Sapelo Island, Ga. – U.S. Sen. Sheldon Whitehouse of Rhode Island met with scientists, coastal managers and community leaders at the University of Georgia’s Marine Institute on Sapelo Island April 23 as part of his Climate Change Road Trip, a multi-state tour along the Southeast Coast.
Whitehouse toured several sites along Sapelo Island’s salt marshes and tidal creeks, learning about climate-related research projects being conducted on the Georgia coast. Organized by the UGA Marine Institute and Georgia Sea Grant, scientists shared efforts to study the impacts of rising seas, extreme heat, drought, intensified severe weather events and saltwater intrusion into freshwater marshes.
“Sapelo Island embodies the beauty of Georgia’s ecology and the richness of its history,” said Whitehouse, a member of the Senate Environment and Public Works Committee and chairman of the Subcommittee on Clean Air and Nuclear Safety. “It’s fitting that research to help us understand the dangers of climate change and protect America’s coastal communities is going on right here at UGA’s Marine Institute on Sapelo Island. I’m grateful for the chance to learn about this important work.”
The tour particularly focused on the dangers posed by rising sea levels and the increasing vulnerability of coastal communities to flooding and storm damage. Recent literature suggests that the South is prone to more weather and climate-related disasters by a ratio of almost four to one.
“Our coast is different than the Northeast in that we have more extensive salt marshes and more tidal freshwater habitat, but we don’t have many big cities,” said Merryl Alber, professor of marine sciences in UGA’s Franklin College of Arts and Sciences and director of the Marine Institute. “All of our coastal communities have infrastructure in flood zones, but here in coastal Georgia, there are less people to foot the bill for adaptation.”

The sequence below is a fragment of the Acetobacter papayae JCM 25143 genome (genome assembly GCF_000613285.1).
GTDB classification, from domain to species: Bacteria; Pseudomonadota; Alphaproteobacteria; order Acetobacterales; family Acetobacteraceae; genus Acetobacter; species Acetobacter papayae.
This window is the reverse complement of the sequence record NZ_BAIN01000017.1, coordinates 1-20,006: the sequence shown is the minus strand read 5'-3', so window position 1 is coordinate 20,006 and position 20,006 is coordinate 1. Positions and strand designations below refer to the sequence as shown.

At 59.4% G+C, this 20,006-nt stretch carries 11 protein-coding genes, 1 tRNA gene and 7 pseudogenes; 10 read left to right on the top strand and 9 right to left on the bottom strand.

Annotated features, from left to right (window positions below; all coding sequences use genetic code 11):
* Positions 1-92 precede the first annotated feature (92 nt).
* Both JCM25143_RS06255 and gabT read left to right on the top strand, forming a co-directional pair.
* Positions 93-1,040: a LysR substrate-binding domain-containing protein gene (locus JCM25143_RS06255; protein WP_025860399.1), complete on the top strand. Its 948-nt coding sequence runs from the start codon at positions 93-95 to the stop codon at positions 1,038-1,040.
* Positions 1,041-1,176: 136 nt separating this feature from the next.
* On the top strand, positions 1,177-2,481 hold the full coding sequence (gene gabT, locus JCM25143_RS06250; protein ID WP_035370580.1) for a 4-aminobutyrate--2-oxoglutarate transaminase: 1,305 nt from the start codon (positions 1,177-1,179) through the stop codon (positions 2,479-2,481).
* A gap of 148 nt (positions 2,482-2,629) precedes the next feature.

For 60 years, the UGA Marine Institute on Sapelo Island has been the premier destination for scientific research on salt marshes and estuaries. Home to the Georgia Coastal Ecosystems Long Term Ecological Research Project, the Institute’s pristine barrier island setting is an ideal site for coastal research, such as new efforts to better understand the role that salt marshes play in absorbing carbon.
Alber and several other UGA faculty were joined by partners from the Sapelo Island National Research Reserve, Georgia Department of National Resources Coastal Resources Division and Wildlife Resources Division, Georgia Sea Grant, The Nature Conservancy, City of St. Marys, Indiana University and the University of Houston.
The day also provided an opportunity for visitors to tour the Marine Institute and to hear about the various universities and other groups that regularly use the facility. The group ate local Georgia shrimp and met with the senator in a former powerhouse that has now been repurposed as a classroom and meeting venue.
“This was a wonderful opportunity to showcase the important research being done on Georgia’s coast,” said David Lee, UGA vice president for research. “As a land and sea grant university, we have an obligation to make sure we are good stewards of our environment and to study carefully the effects of human behaviors on the natural world, so it was really rewarding for me to have Sen. Whitehouse and our other guests see the good work being done here.”
Sen. Whitehouse, whose tour has already made stops in North Carolina and South Carolina, will conclude his road trip in Miami on April 25, where he will attend a rally to raise awareness about climate change and promote responsible solutions to the problem.